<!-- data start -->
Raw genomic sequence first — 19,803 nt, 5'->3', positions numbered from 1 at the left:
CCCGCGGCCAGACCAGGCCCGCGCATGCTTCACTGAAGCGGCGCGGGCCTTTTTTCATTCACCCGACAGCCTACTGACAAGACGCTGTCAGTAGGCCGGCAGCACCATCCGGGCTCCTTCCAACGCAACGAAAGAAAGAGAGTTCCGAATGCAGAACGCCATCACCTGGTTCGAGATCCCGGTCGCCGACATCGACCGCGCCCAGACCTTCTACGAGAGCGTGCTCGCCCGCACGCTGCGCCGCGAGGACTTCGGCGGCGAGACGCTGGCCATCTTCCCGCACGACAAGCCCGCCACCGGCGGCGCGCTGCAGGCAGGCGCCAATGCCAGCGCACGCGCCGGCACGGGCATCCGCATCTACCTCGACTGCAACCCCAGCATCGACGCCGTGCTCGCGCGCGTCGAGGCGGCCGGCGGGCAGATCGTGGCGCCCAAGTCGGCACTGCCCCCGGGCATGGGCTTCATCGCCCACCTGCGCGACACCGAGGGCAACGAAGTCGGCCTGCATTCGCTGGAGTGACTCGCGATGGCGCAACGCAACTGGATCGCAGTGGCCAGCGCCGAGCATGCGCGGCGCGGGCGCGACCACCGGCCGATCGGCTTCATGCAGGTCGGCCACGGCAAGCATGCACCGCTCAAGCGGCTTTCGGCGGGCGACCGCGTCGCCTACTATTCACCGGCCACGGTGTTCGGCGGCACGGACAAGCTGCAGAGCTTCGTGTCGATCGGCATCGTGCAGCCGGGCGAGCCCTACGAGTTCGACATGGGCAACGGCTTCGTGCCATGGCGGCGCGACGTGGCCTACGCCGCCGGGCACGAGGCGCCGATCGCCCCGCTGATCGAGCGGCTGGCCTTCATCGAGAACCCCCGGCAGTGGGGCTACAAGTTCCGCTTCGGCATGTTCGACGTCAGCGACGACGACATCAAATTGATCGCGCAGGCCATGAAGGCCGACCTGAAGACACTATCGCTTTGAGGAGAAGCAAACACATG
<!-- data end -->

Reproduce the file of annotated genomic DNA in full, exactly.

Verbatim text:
Raw genomic sequence first — 19,803 nt, 5'->3', positions numbered from 1 at the left:
CCCGCGGCCAGACCAGGCCCGCGCATGCTTCACTGAAGCGGCGCGGGCCTTTTTTCATTCACCCGACAGCCTACTGACAAGACGCTGTCAGTAGGCCGGCAGCACCATCCGGGCTCCTTCCAACGCAACGAAAGAAAGAGAGTTCCGAATGCAGAACGCCATCACCTGGTTCGAGATCCCGGTCGCCGACATCGACCGCGCCCAGACCTTCTACGAGAGCGTGCTCGCCCGCACGCTGCGCCGCGAGGACTTCGGCGGCGAGACGCTGGCCATCTTCCCGCACGACAAGCCCGCCACCGGCGGCGCGCTGCAGGCAGGCGCCAATGCCAGCGCACGCGCCGGCACGGGCATCCGCATCTACCTCGACTGCAACCCCAGCATCGACGCCGTGCTCGCGCGCGTCGAGGCGGCCGGCGGGCAGATCGTGGCGCCCAAGTCGGCACTGCCCCCGGGCATGGGCTTCATCGCCCACCTGCGCGACACCGAGGGCAACGAAGTCGGCCTGCATTCGCTGGAGTGACTCGCGATGGCGCAACGCAACTGGATCGCAGTGGCCAGCGCCGAGCATGCGCGGCGCGGGCGCGACCACCGGCCGATCGGCTTCATGCAGGTCGGCCACGGCAAGCATGCACCGCTCAAGCGGCTTTCGGCGGGCGACCGCGTCGCCTACTATTCACCGGCCACGGTGTTCGGCGGCACGGACAAGCTGCAGAGCTTCGTGTCGATCGGCATCGTGCAGCCGGGCGAGCCCTACGAGTTCGACATGGGCAACGGCTTCGTGCCATGGCGGCGCGACGTGGCCTACGCCGCCGGGCACGAGGCGCCGATCGCCCCGCTGATCGAGCGGCTGGCCTTCATCGAGAACCCCCGGCAGTGGGGCTACAAGTTCCGCTTCGGCATGTTCGACGTCAGCGACGACGACATCAAATTGATCGCGCAGGCCATGAAGGCCGACCTGAAGACACTATCGCTTTGAGGAGAAGCAAACACATG